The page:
Introduction, Specifications, and Pricing
Many of you had requested that we review the X370 Gaming Pro Carbon, and today we deliver. The X370 Gaming Pro Carbon is one of MSI's top Performance series motherboards for the X370 chipset. It offers pretty aesthetics and top-notch features that you might not find on MSI's lower-end X370 and B350 motherboards such as dual M.2 slots.
MSI's X370 GAMING PRO CARBON's color theme is a popular one, black with hints of silver and white, and allows easy matching. It has many integrated RGB LEDs, and you can change the motherboard's color theme to match that of the rest of your system, and that is one reason it's a popular motherboard.
Without further delay, let us look at how MSI is doing in the high-end X370 market.
The X370 GAMING PRO CARBON features 32Gb/s M.2, 20Gb/s M.2, USB 3.1, high-end audio, USB 3.1, USB 3.0, SATA6Gb/s, and SLI/CrossFireX support.
The X370 GAMING PRO CARBON costs $179.99.
Packaging and X370 GAMING PRO CARBON Overview
Packaging and Overview
The motherboard's box is colorful and features a racecar, the same one on the BIOS splash screen. Packaging is the same as we have seen with other MSI X370 products, your motherboard should arrive unharmed.
The accessory package includes two SATA6Gb/s cables, RGB LED extension Y-cable, IO panel, SLI bridge, two SATA6Gb/s cables, cable label stickers, installation materials, manual, and driver DVD.
MSI offers six fan headers on this motherboard, one more than on the X370 SLI PLUS. All headers support DC or PWM mode operation, but some headers are PWM by default, and some are DC mode, you need to go into the UEFI to change their mode. The two headers circled in red are in PWM mode by default while the four circled in blue are DC mode by default.
The motherboard has black heat sinks with hints of white on carbon fiber panels, both PCI-E slots are metal reinforced, and the memory DIMMs have a metal shroud around them. The motherboard has very few components on the back, just a few PCI-E quick switches.
The rear IO panel features PS/2 Keyboard/Mouse, four USB 3.0 ports, two USB 2.0 ports, USB 3.1 type-A, USB 3.1 type-C, DVI, HDMI, Gbit LAN, and 7.1 gold plated audio ports with S/PDIF.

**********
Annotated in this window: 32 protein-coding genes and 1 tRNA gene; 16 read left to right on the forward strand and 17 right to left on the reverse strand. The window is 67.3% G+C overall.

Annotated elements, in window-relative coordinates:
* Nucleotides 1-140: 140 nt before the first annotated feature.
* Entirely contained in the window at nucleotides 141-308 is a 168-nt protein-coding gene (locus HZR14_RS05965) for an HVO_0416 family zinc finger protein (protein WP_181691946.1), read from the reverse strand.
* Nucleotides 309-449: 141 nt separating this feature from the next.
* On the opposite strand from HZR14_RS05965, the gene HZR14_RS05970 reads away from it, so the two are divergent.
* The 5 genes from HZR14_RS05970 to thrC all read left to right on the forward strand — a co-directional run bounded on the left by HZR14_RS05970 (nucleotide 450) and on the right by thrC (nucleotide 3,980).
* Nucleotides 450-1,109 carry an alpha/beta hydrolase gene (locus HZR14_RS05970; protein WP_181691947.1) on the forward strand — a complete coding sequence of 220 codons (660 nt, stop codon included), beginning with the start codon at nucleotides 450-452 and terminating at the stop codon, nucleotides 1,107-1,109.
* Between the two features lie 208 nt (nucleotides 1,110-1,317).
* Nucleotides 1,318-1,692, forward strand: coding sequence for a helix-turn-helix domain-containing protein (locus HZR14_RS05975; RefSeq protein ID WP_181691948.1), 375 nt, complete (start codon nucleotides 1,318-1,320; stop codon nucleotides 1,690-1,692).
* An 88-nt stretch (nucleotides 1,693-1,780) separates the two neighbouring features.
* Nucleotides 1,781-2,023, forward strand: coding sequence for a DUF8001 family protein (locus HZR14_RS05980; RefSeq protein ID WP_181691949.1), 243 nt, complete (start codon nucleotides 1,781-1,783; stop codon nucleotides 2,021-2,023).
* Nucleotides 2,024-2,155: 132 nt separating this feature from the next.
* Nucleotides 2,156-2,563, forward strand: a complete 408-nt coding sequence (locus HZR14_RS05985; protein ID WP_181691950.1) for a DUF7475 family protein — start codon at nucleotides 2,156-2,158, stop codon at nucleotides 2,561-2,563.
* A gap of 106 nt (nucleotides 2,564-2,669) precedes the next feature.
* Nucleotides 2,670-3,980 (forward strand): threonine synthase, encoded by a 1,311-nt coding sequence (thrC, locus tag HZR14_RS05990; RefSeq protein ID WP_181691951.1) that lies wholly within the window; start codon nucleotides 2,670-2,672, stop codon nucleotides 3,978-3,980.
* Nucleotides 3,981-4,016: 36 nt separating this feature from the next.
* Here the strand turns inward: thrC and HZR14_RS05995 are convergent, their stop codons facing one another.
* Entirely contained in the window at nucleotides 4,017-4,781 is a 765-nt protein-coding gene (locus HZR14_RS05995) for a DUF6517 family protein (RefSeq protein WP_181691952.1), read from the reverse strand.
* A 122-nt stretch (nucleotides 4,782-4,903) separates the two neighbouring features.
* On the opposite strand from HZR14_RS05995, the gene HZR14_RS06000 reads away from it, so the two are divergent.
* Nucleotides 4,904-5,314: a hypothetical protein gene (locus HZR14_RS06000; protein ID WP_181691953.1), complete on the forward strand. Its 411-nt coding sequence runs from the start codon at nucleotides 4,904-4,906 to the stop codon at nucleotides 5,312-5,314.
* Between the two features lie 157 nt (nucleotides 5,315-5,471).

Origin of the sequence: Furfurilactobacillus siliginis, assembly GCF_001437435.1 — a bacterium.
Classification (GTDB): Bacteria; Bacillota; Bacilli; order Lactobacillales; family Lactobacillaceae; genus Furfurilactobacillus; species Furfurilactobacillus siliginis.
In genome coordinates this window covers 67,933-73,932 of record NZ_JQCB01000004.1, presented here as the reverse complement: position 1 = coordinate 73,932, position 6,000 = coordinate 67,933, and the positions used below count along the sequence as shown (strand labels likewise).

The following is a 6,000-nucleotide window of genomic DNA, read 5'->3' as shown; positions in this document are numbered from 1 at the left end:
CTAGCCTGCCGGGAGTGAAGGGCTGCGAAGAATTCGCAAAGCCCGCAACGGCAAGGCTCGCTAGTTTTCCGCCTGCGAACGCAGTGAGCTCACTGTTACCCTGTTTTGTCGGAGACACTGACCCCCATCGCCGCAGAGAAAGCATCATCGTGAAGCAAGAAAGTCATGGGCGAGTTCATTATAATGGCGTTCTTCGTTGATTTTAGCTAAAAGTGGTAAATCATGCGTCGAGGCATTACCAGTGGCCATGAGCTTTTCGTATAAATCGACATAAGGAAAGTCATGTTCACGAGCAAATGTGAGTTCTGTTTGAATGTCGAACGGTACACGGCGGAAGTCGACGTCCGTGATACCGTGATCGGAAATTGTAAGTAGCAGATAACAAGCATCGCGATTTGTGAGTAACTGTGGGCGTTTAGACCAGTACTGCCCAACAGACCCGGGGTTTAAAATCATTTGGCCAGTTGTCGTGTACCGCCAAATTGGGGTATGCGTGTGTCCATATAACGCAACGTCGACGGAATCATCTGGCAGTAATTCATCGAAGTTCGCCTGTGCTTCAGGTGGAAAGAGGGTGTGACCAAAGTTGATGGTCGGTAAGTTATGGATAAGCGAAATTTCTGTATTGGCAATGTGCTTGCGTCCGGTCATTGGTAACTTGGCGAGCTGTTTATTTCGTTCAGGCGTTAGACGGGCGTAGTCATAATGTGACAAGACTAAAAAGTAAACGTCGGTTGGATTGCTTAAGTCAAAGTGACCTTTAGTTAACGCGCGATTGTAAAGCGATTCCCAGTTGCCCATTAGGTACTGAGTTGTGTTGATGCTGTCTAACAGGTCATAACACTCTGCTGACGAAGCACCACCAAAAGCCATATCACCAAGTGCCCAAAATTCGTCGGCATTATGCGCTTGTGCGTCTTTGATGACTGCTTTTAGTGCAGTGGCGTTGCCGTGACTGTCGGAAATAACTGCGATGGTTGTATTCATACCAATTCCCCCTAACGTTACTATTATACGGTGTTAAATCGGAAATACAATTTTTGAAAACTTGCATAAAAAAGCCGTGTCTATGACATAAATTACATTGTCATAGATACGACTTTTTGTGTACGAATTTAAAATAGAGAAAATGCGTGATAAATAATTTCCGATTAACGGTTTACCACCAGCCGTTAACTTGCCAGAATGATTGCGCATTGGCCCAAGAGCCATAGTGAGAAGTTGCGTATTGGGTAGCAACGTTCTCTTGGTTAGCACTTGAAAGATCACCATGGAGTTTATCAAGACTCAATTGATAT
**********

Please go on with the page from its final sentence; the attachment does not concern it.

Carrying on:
The PCI-E layout is very similar to that of other X370 motherboards. The first two x16 slots operate at x16/x0 or x8/x8. The last PCI-E x16 slot is wired x4 PCI-E 2.0 to the PCH and shares its bandwidth with the second M.2 slot. There are also three PCI-E 2.0 x1 slots. Four SATA ports are right angled as is one of the USB 3.0 internal headers.
The motherboard also has two straight SATA6Gb/s ports to the right of a USB 3.0 internal header. The 32Gb/s slot gets an M.2 Shield.
The M.2 Shield uses a heat pad to transfer heat from the M.2 drive to the metal on the shield. It is much more useful for single sided drives than double-sided ones. The motherboard features two USB 2.0 internal headers to the right of the front panel headers. The JSEL1 jumper is used to enable the DEMOLED1 button's function. Pressing the button will change the RGB LED effects.
The motherboard features a single RGB LED header at the bottom of the motherboard. All of the heat sinks and the shield are screwed into the motherboard.
MSI X370 GAMING PRO CARBON Circuit Analysis
The X370 GAMING PRO CARBON reveals some of its secrets once the heat sinks and shields are removed.
The VRM is in an 8+2 phase configuration, and it's actually the same exact VRM I found on the X370 SLI PLUS (different filter components). The Richtek RT8894A is the 4+2 phase PWM controller used to control the core and SOC rails. A Richtek RT9624F complements the three integrated ones from the PWM, and two more are used to drive the SOC rail.
Nikos PK616BA and PK632BA PowerPAK MOSFETs are used just like on the other X370 MSI motherboards we have reviewed. To get eight phases from the four, VRM components are doubled up on to each driver channel.
The memory VRM is a large single phase controlled by a Richtek RT8125E; it uses double the number of MOSFETs you find per phase.
MSI X370 GAMING PRO CARBON Circuit Analysis Continued
X370 GAMING PRO CARBON Circuit Analysis Continued
The audio section on this motherboard is very much upgraded over other MSI motherboards I have reviewed. It uses the ALC1220 as well as two Texas Instruments OP1652 amplifiers. Nichicon Gold series capacitors and a physical divide of the PCB help improve audio quality.
Instead of using AMD's USB 3.1 from the X370 chipset, MSI uses the ASMedia ASM2142 USB 3.1 controller and an ASM1543 type-C switch chip. The Gbit LAN uses an Intel WGI211AT controller.